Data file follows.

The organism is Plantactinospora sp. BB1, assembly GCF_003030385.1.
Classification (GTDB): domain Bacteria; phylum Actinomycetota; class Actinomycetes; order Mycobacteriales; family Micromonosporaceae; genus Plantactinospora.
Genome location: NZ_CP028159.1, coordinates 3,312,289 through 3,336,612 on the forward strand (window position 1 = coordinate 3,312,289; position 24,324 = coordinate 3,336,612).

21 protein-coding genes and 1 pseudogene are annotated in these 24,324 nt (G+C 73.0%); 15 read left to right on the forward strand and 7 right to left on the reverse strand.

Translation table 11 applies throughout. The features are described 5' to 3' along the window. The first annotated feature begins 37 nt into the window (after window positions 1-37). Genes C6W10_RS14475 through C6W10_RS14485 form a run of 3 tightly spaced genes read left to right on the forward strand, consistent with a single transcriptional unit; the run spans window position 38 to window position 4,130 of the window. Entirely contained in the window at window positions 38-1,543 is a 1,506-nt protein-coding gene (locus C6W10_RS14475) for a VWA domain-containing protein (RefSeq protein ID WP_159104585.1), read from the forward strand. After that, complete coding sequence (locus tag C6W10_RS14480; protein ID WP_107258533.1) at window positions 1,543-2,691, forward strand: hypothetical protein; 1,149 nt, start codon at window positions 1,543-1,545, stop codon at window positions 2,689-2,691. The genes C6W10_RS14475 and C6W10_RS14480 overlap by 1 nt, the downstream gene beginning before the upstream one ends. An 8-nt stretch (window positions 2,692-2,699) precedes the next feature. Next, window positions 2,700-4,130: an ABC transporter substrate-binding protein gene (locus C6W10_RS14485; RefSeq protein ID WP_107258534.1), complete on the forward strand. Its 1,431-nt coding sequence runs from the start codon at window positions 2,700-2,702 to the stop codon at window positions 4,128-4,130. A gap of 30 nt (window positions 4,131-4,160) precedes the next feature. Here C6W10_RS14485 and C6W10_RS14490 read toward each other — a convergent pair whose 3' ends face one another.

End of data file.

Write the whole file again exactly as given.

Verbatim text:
The organism is Plantactinospora sp. BB1, assembly GCF_003030385.1.
Classification (GTDB): domain Bacteria; phylum Actinomycetota; class Actinomycetes; order Mycobacteriales; family Micromonosporaceae; genus Plantactinospora.
Genome location: NZ_CP028159.1, coordinates 3,312,289 through 3,336,612 on the forward strand (window position 1 = coordinate 3,312,289; position 24,324 = coordinate 3,336,612).

21 protein-coding genes and 1 pseudogene are annotated in these 24,324 nt (G+C 73.0%); 15 read left to right on the forward strand and 7 right to left on the reverse strand.

Translation table 11 applies throughout. The features are described 5' to 3' along the window. The first annotated feature begins 37 nt into the window (after window positions 1-37). Genes C6W10_RS14475 through C6W10_RS14485 form a run of 3 tightly spaced genes read left to right on the forward strand, consistent with a single transcriptional unit; the run spans window position 38 to window position 4,130 of the window. Entirely contained in the window at window positions 38-1,543 is a 1,506-nt protein-coding gene (locus C6W10_RS14475) for a VWA domain-containing protein (RefSeq protein ID WP_159104585.1), read from the forward strand. After that, complete coding sequence (locus tag C6W10_RS14480; protein ID WP_107258533.1) at window positions 1,543-2,691, forward strand: hypothetical protein; 1,149 nt, start codon at window positions 1,543-1,545, stop codon at window positions 2,689-2,691. The genes C6W10_RS14475 and C6W10_RS14480 overlap by 1 nt, the downstream gene beginning before the upstream one ends. An 8-nt stretch (window positions 2,692-2,699) precedes the next feature. Next, window positions 2,700-4,130: an ABC transporter substrate-binding protein gene (locus C6W10_RS14485; RefSeq protein ID WP_107258534.1), complete on the forward strand. Its 1,431-nt coding sequence runs from the start codon at window positions 2,700-2,702 to the stop codon at window positions 4,128-4,130. A gap of 30 nt (window positions 4,131-4,160) precedes the next feature. Here C6W10_RS14485 and C6W10_RS14490 read toward each other — a convergent pair whose 3' ends face one another.